Unfortunately, his optimism was for nought. The paddock was only half-an-acre, not allowing the plane enough of a runway for lift. Sandford had the plane wheeled back, however, trying to gain maximum distance and then started the engine, racing for a gap in the paddock’s fence. The plane, however, failed to rise, and crashed into a corner post. “The pilot,” the Star reported the next day, “was thrown many feet into the air, falling on his head, and the forepart of the machine was reduced to splinters and tangled wires.”

Taken back by motor car to his boardinghouse at Avondale, Sandford remained unconscious for some time, with a badly damaged shoulder and wrist. Miller remained optimistic, saying “we will not give in”, but had to face the facts that the plane would have required to be completely rebuilt again, along with a new engine (in those days, this would have cost at least £800).

Arthur Morrish, then the editor/publisher of The News from Avondale, made an impassioned plea for the two men and their project in a letter to the Herald. “These two men are the first local men to build a machine and make successful flights with it,” he wrote. “Aviation is recognised the world over now as the foremost science, destined to materially alter the standing of any country possessing the best-equipped and most modern machines. Would it not once more redound to the credit of New Zealand, which has led the world in so many ways, to show that in the field of science also she has men with the brains to keep not only abreast of other countries, but possibly outstrip them?” The Avondale Road Board raised a petition to Parliament asking that a grant be made to Sandford and Miller to rebuild the plane, but this, and Morrish’s plea, was unsuccessful.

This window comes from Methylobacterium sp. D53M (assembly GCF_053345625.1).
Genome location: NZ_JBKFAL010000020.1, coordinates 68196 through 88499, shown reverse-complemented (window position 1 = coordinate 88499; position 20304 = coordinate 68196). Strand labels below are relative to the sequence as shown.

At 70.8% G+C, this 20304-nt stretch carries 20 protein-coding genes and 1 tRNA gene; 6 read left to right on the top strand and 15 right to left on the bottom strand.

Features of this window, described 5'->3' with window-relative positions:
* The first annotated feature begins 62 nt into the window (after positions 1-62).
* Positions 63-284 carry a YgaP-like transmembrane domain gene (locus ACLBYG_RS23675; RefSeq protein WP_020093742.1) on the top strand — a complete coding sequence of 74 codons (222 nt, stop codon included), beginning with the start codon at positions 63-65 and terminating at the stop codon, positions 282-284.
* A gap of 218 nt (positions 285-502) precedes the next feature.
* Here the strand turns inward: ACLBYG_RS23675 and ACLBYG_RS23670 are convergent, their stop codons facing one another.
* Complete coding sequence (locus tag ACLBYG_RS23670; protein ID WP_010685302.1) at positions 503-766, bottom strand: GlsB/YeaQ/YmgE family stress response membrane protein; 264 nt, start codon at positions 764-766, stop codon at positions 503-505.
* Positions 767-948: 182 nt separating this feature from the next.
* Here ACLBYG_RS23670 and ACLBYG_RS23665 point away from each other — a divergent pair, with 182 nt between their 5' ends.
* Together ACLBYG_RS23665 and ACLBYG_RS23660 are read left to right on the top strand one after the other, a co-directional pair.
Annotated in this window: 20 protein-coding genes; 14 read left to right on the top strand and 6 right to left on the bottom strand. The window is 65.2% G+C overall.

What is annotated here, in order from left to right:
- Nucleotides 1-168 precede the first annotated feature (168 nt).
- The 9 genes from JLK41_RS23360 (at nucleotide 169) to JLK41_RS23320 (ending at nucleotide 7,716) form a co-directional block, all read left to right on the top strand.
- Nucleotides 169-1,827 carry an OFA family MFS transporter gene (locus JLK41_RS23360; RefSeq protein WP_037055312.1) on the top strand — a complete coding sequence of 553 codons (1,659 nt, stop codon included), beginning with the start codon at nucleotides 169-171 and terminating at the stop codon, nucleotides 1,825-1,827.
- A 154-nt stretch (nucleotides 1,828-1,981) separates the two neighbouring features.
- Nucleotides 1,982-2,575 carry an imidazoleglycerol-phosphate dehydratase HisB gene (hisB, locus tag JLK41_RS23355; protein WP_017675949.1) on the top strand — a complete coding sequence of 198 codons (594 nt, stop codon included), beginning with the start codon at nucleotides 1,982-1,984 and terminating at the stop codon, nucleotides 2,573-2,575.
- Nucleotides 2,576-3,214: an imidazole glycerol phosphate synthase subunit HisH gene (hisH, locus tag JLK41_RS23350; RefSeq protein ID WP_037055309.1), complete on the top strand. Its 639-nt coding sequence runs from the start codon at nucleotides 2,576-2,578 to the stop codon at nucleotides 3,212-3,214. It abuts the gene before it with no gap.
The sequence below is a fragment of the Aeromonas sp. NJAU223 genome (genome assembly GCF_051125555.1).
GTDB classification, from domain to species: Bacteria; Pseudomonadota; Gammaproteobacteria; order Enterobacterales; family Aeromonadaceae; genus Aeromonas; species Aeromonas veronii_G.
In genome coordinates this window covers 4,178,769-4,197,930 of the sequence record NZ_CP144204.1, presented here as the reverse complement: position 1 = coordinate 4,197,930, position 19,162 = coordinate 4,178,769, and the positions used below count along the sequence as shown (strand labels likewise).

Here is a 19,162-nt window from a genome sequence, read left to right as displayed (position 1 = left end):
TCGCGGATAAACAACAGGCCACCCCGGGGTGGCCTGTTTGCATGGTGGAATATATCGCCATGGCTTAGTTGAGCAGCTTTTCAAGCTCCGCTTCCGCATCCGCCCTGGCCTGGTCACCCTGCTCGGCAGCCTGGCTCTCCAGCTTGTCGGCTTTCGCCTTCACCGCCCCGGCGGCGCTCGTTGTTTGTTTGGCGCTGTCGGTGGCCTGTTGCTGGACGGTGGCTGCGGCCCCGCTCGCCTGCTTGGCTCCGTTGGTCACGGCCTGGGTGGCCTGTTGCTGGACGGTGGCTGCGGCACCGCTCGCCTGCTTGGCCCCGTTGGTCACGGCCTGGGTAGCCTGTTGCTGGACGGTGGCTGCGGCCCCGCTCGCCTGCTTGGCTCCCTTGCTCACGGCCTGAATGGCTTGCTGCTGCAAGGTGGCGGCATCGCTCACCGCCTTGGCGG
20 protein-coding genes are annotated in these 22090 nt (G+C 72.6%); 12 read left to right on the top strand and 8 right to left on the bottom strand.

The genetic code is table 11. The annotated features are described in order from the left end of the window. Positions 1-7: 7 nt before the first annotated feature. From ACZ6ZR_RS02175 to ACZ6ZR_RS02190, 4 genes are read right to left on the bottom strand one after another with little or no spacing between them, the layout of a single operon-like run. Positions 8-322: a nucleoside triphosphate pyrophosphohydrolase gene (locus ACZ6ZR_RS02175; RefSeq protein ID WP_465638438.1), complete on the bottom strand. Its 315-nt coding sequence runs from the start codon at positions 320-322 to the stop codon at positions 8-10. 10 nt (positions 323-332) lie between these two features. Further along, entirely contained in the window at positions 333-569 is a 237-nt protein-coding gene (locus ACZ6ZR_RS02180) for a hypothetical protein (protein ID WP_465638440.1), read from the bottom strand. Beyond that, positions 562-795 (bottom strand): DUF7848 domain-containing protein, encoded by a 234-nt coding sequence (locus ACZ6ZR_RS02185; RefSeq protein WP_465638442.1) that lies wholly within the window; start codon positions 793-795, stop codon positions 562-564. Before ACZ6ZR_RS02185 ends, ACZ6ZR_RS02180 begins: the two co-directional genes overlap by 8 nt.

Frederick Sandford recovered and later went on to fly in action in World War 1 with the R.N.A.S and R.F.C., rising to the rank of Major. William Miller is sais to have later owned the Royal Garage at Khyber Pass (update, 3 May 2011: while the site, between the ASB building and Burleigh Ave is confirmed, the name of the garage isn't), farmed at Kelston, and died in 1977 after “several innovative business ventures”, according to Peter Buffett. And because of them, Avondale has yet another legend to be part of.

Sources:

"The Sandford-Miller Biplane, 1913", by Peter Buffett, published in West Auckland Remembers, edited by James Northcote-Bade, West Auckland Historical Society 1990, pp. 103-109.
The Gardners of “Mataia” Glorit and New Lynn, by Athol J. McD Miller, 1983, pp. 25-26.
New Zealand Herald, 1913: 15 April, 17 April, 21 April, 8 December.
Auckland Star, 1913: 4 and 5 December.

Charlie Pooley & The Avondale Stables